Hacker Google Docs to surface a phishing scam in an attack against at least 1 million Gmail users. Not to mention, Google last year number of active monthly Gmail users increases at more than 1 billion. Google shut down the phishing scam within an hour, it said, through both automatic and manual actions. Google remove …
Hacker Google Docs to surface a phishing scam in an attack against at least 1 million Gmail users.
Not to mention, Google last year number of active monthly Gmail users increases at more than 1 billion.
Google shut down the phishing scam within an hour, it said, through both automatic and manual actions. Google remove all the fake pages and applications, and gave updates through Gmail and other anti-abuse systems.
Users did not take any action on their own in response to the attack. But, one can review third-party apps which they connect to their account do so at its Security Checkup site.
Coincidentally, Google introduces a new anti-phishing security feature to Gmail on Android. The new tool delivers a warning when a user clicks on a suspicious link in an email message. It also alerts them that the site they’re trying to visit is a forgery. Users can back away or continue to the site at their own risk. Thus, it helps to decrease phishing scam drastically,
Google is gradually rolling out the new feature to all G Suite users.
People got an email from someone they knew inviting them to click on a link to collaborate on a Google Doc.
Clicking on the “Open in Docs” link takes them to a Google OAuth 2.0 page to authorize the Google Docs application, which was a fake.
The application states that Google Docs would like to read, send, delete and manage the recipient’s email and manage their contacts . These requests are common to several applications that use Google as an authentication mechanism.
Once it gets permission, the attacker gain access to the victim’s address book, which allow the attack to go viral swiftly.
The OAuth attack , “a ubiquitous industry standard protocol [that provides] a secure way for Web applications and services to connect. They don’t require users to share their account credentials with those applications,” said Ayse Firat, director of analytics and customer insights at Cisco Cloudlock.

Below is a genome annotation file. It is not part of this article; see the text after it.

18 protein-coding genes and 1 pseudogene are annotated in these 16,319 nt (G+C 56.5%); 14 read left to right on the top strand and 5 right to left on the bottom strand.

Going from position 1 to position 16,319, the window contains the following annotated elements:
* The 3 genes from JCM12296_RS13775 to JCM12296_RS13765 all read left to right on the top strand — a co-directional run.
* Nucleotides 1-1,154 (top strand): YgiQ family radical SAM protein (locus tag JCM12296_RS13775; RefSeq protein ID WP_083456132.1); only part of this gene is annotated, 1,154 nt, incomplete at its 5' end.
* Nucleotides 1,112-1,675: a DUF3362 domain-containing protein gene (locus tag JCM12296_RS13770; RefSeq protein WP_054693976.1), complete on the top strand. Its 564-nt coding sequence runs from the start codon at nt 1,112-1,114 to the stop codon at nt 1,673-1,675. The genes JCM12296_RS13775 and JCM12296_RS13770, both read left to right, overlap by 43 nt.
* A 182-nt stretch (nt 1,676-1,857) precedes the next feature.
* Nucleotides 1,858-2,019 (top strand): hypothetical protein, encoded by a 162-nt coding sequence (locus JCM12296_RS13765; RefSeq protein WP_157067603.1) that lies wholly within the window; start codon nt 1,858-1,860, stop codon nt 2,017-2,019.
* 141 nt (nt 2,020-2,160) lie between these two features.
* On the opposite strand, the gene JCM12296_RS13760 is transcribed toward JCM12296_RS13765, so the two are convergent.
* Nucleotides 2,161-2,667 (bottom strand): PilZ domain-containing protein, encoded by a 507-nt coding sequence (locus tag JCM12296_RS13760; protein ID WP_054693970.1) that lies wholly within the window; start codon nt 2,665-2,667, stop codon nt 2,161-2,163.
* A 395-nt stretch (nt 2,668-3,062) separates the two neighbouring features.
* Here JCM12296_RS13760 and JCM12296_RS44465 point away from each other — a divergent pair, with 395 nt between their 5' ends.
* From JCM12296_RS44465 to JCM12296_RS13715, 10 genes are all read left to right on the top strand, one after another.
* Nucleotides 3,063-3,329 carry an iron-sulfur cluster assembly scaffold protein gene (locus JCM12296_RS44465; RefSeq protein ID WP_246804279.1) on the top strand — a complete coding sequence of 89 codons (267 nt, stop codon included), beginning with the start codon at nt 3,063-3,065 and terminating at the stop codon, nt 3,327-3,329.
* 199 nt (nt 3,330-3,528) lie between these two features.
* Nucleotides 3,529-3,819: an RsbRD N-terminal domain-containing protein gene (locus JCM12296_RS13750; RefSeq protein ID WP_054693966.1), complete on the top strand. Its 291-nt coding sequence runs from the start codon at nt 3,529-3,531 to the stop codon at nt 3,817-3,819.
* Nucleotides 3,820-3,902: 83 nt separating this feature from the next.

“Because most of the programmer use it so universally in almost all Web-based applications and platforms — including consumer as well as enterprise applications such as Google Apps, Office 365, Salesforce, LinkedIn and many others. Also, it provides a broad attack surface,” she told TechNewsWorld.
OAuth 2.0 is highly sensitive to phishing because every website using it asks end users for the username and password of their master identity. There are more than 275,000 OAuth apps which connects to core cloud services.
OAuth-based attacks bypass all standard security layers, including next-generation firewalls, secure Web gateways, single sign-ons, multifactor authentication and more.
With software vendors increasingly putting their applications in the cloud, how great a risk do OAuth’s vulnerabilities pose?
“Most cloud services are pretty secure, and OAuth-based attacks likely will not be successful. If services depending on the protocol are otherwise secure,” said Michael Jude, a program manager at Stratecast/Frost & Sullivan.
OAuth authentication “is bigger than just online apps,” he suggested. “It’s also a basic establishment protocol. It could become important in social media efforts to become more akin to common carriage operations for communications.”
OAuth “has to be done right, or there’s no future for social media-mediated communication services,” Jude warned.
Organizations need to develop a high-level strategy as well as a specific application use policy. Because, it helps to decide how they will whitelist or ban applications, and share this vision.
Individual users should go into their Google account security settings and revoke permissions to applications they don’t know. They also “should never grant permissions to applications that request excessive access.”
They are launching an effort to incorporate stricter security requirements into OAuth. Frost’s Jude said, “but I haven’t heard of any particular availability.”
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